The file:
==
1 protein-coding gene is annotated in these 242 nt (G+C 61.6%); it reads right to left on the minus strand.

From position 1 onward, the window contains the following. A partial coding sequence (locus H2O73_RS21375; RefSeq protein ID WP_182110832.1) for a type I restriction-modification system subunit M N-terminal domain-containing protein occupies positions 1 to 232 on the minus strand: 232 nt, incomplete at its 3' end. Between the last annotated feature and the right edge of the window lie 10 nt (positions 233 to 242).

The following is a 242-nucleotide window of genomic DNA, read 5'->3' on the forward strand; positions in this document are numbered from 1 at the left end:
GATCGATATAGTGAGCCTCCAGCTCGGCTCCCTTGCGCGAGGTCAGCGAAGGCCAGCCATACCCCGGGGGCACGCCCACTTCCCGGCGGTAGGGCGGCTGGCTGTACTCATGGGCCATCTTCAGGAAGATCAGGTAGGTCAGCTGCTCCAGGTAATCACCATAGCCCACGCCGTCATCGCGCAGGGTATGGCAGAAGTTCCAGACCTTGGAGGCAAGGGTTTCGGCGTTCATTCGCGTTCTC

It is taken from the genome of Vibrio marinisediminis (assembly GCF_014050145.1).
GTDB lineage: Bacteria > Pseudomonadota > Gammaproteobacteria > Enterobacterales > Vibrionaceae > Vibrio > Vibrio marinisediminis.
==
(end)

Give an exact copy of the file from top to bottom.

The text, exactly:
1 protein-coding gene is annotated in these 242 nt (G+C 61.6%); it reads right to left on the minus strand.

From position 1 onward, the window contains the following. A partial coding sequence (locus H2O73_RS21375; RefSeq protein ID WP_182110832.1) for a type I restriction-modification system subunit M N-terminal domain-containing protein occupies positions 1 to 232 on the minus strand: 232 nt, incomplete at its 3' end. Between the last annotated feature and the right edge of the window lie 10 nt (positions 233 to 242).

The following is a 242-nucleotide window of genomic DNA, read 5'->3' on the forward strand; positions in this document are numbered from 1 at the left end:
GATCGATATAGTGAGCCTCCAGCTCGGCTCCCTTGCGCGAGGTCAGCGAAGGCCAGCCATACCCCGGGGGCACGCCCACTTCCCGGCGGTAGGGCGGCTGGCTGTACTCATGGGCCATCTTCAGGAAGATCAGGTAGGTCAGCTGCTCCAGGTAATCACCATAGCCCACGCCGTCATCGCGCAGGGTATGGCAGAAGTTCCAGACCTTGGAGGCAAGGGTTTCGGCGTTCATTCGCGTTCTC

It is taken from the genome of Vibrio marinisediminis (assembly GCF_014050145.1).
GTDB lineage: Bacteria > Pseudomonadota > Gammaproteobacteria > Enterobacterales > Vibrionaceae > Vibrio > Vibrio marinisediminis.